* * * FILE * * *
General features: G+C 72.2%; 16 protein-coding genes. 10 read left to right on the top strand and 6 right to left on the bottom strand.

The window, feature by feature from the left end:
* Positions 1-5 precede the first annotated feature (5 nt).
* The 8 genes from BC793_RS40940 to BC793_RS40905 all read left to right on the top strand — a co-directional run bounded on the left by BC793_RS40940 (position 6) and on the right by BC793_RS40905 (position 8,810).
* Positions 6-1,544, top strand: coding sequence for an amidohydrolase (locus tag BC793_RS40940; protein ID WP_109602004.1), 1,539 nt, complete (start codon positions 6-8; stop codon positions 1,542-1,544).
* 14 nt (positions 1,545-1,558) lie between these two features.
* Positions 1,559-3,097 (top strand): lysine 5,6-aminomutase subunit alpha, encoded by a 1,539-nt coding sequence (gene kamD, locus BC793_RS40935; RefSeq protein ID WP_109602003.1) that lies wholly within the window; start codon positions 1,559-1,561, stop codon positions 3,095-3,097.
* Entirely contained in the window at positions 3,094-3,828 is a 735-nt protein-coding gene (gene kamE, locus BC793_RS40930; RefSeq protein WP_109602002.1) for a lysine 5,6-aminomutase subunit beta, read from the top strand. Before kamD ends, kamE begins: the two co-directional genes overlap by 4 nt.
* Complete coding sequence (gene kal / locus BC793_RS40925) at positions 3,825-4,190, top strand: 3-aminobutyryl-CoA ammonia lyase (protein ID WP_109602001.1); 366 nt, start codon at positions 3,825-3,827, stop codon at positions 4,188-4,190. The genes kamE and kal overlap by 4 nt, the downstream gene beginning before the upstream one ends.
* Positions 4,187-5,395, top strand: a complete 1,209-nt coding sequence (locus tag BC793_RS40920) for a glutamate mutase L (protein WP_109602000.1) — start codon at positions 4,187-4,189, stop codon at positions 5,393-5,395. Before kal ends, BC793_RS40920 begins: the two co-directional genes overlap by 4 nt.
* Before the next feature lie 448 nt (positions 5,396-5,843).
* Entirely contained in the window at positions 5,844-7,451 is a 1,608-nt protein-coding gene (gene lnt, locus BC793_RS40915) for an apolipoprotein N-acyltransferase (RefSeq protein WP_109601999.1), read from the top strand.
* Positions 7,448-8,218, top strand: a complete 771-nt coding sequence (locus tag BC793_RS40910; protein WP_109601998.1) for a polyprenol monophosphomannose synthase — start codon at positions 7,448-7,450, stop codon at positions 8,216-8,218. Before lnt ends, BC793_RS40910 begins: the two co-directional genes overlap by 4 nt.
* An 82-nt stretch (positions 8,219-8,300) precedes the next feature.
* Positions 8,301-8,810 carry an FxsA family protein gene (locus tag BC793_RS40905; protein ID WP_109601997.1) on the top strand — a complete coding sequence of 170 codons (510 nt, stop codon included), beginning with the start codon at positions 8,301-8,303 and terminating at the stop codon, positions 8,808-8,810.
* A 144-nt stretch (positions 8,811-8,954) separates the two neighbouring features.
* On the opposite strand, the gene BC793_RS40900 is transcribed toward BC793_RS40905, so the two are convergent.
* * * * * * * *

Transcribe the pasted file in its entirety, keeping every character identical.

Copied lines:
General features: G+C 72.2%; 16 protein-coding genes. 10 read left to right on the top strand and 6 right to left on the bottom strand.

The window, feature by feature from the left end:
* Positions 1-5 precede the first annotated feature (5 nt).
* The 8 genes from BC793_RS40940 to BC793_RS40905 all read left to right on the top strand — a co-directional run bounded on the left by BC793_RS40940 (position 6) and on the right by BC793_RS40905 (position 8,810).
* Positions 6-1,544, top strand: coding sequence for an amidohydrolase (locus tag BC793_RS40940; protein ID WP_109602004.1), 1,539 nt, complete (start codon positions 6-8; stop codon positions 1,542-1,544).
* 14 nt (positions 1,545-1,558) lie between these two features.
* Positions 1,559-3,097 (top strand): lysine 5,6-aminomutase subunit alpha, encoded by a 1,539-nt coding sequence (gene kamD, locus BC793_RS40935; RefSeq protein ID WP_109602003.1) that lies wholly within the window; start codon positions 1,559-1,561, stop codon positions 3,095-3,097.
* Entirely contained in the window at positions 3,094-3,828 is a 735-nt protein-coding gene (gene kamE, locus BC793_RS40930; RefSeq protein WP_109602002.1) for a lysine 5,6-aminomutase subunit beta, read from the top strand. Before kamD ends, kamE begins: the two co-directional genes overlap by 4 nt.
* Complete coding sequence (gene kal / locus BC793_RS40925) at positions 3,825-4,190, top strand: 3-aminobutyryl-CoA ammonia lyase (protein ID WP_109602001.1); 366 nt, start codon at positions 3,825-3,827, stop codon at positions 4,188-4,190. The genes kamE and kal overlap by 4 nt, the downstream gene beginning before the upstream one ends.
* Positions 4,187-5,395, top strand: a complete 1,209-nt coding sequence (locus tag BC793_RS40920) for a glutamate mutase L (protein WP_109602000.1) — start codon at positions 4,187-4,189, stop codon at positions 5,393-5,395. Before kal ends, BC793_RS40920 begins: the two co-directional genes overlap by 4 nt.
* Before the next feature lie 448 nt (positions 5,396-5,843).
* Entirely contained in the window at positions 5,844-7,451 is a 1,608-nt protein-coding gene (gene lnt, locus BC793_RS40915) for an apolipoprotein N-acyltransferase (RefSeq protein WP_109601999.1), read from the top strand.
* Positions 7,448-8,218, top strand: a complete 771-nt coding sequence (locus tag BC793_RS40910; protein WP_109601998.1) for a polyprenol monophosphomannose synthase — start codon at positions 7,448-7,450, stop codon at positions 8,216-8,218. Before lnt ends, BC793_RS40910 begins: the two co-directional genes overlap by 4 nt.
* An 82-nt stretch (positions 8,219-8,300) precedes the next feature.
* Positions 8,301-8,810 carry an FxsA family protein gene (locus tag BC793_RS40905; protein ID WP_109601997.1) on the top strand — a complete coding sequence of 170 codons (510 nt, stop codon included), beginning with the start codon at positions 8,301-8,303 and terminating at the stop codon, positions 8,808-8,810.
* A 144-nt stretch (positions 8,811-8,954) separates the two neighbouring features.
* On the opposite strand, the gene BC793_RS40900 is transcribed toward BC793_RS40905, so the two are convergent.